Dissatisfaction at US failure to make troop decision
Prime Minister Gordon Brown's speech on Friday morning was intended to make the case for a continued British combat role in Afghanistan after another grim week of casualties.
But although he did lay out some new ideas, such as setting five benchmarks for improved performance by the Afghan government, the prime minister was limited to spinning the rhetorical rotors without actually taking flight.
The thing that has grounded him and other Nato leaders is the continued absence of a clear line from Washington.
How could Mr Brown have been more adamant about the current counter-insurgency strategy or the need for more troops to execute it, if he knows that at any time the White House might change its mind?
President Barack Obama received the McChrystal report calling for a troop surge on 30 August, and with each week that passes without a decision the political difficulties of his allies across Nato multiply.
When Britain announced in mid-October that it would, if certain conditions were met, send another 500 troops to Afghanistan, Whitehall felt it was on a promise from the Obama team.
As Newsnight reported at the time, one top insider suggested not just that Britain had been promised there would be a substantial US reinforcement, but that it would be General Stanley McChrystal's option of around 45,000 troops, and that its announcement was imminent.
So what does he say now? When asked recently, my contact characterised the continued lack of a clear statement of the way ahead from Mr Obama as, "disgraceful".
These views, given non-attributably, are simpler a stronger version of what one can see in the public domain.
Back in October Air Chief Marshal Sir Jock Stirrup, Britain's senior serviceman, insisted that the Allies were still all committed to the counter-insurgency strategy and that he was, "confident" he knew which way the US would go on the troop increase question.
In the absence of an announcement, confidence in ministries from Ottawa to Berlin is faltering.
"What is the goal? What is the road? and in the name of what?" asked French Foreign Minister Bernard Kouchner earlier this week, adding menacingly, "Where are the Americans? It begins to be a problem".
Field Marshal Lord Inge, speaking in a defence debate in the House of Lords earlier on Friday said the US' delay sent, "a very bad message".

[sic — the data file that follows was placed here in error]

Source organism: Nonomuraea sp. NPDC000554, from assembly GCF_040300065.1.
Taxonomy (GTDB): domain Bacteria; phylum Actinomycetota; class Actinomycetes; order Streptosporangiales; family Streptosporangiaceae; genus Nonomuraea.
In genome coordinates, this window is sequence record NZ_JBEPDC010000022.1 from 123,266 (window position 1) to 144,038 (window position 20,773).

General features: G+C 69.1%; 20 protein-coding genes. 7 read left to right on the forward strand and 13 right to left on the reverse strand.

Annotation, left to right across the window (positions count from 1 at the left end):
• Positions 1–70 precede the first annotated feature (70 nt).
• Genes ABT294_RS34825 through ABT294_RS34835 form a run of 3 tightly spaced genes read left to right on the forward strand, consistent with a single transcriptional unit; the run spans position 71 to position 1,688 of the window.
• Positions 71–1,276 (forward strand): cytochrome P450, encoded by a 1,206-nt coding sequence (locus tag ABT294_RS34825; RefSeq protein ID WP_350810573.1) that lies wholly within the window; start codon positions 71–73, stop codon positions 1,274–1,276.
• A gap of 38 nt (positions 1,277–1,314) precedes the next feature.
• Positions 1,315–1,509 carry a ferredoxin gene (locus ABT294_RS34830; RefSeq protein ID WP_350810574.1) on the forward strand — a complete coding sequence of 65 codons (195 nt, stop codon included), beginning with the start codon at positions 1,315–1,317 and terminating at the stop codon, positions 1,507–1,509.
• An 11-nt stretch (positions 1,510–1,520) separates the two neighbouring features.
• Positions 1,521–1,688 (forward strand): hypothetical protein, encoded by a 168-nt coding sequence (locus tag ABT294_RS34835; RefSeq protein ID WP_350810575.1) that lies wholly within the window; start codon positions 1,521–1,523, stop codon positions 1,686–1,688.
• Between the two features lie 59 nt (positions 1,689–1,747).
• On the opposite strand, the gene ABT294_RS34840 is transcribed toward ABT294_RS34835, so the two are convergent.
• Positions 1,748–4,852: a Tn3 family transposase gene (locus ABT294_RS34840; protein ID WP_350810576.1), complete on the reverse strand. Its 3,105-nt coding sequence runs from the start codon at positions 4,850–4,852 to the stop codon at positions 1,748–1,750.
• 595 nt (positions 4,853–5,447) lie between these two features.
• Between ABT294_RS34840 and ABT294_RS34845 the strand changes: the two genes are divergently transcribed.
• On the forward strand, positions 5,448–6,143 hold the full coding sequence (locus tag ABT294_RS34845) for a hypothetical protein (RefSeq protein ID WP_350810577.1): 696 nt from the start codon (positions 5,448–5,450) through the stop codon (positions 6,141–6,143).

Talking to Nick Horne earlier this week, home after several years working as an official for the United Nations Assistance Mission in Afghanistan (UNAMA) in Kabul, he reckoned the Obama administration had carried out seven different reviews of Afghan policy.
From their electoral victory one year ago to the present, Afghan policy has been in a state of flux.
The criticism is not simply code for "Why doesn't Obama just get on with the troop increase"?
There are plenty in European governments who would be delighted if the president announced that the US intends to withdraw from Afghanistan as quickly as possible.
What people want is a decision.
Now the White House is suggesting that there could be an announcement in a fortnight's time. So the present limbo is set to continue.
It is all the stranger because Mr Obama has not yet endorsed the strategy set out in the McChrystal report, something Nato defence ministers did at a meeting two weeks ago.
The US' own defence secretary, Robert Gates, has called publicly for the matter to be resolved swiftly.
Some Obama supporters have stressed the importance of measuring such vital life and death decisions carefully.
Gen McChrystal himself has been loyal enough to his commander in chief to echo them, remarking that it is better it be done properly than rapidly.
The shambolic outcome of the Afghan presidential elections has complicated matters politically, but it hardly de-railed some great policy juggernaut that had been careering along smoothly until then.
Looking though at the succession of reviews and the tangled logic in the one definitive presidential statement on "Af-Pak strategy" given back at the end of March, it is evident that the administration has had great difficulty deciding what it thinks about the Afghan conflict.
Instead we have witnessed what people in Whitehall describe with increasing frankness as a failure of leadership.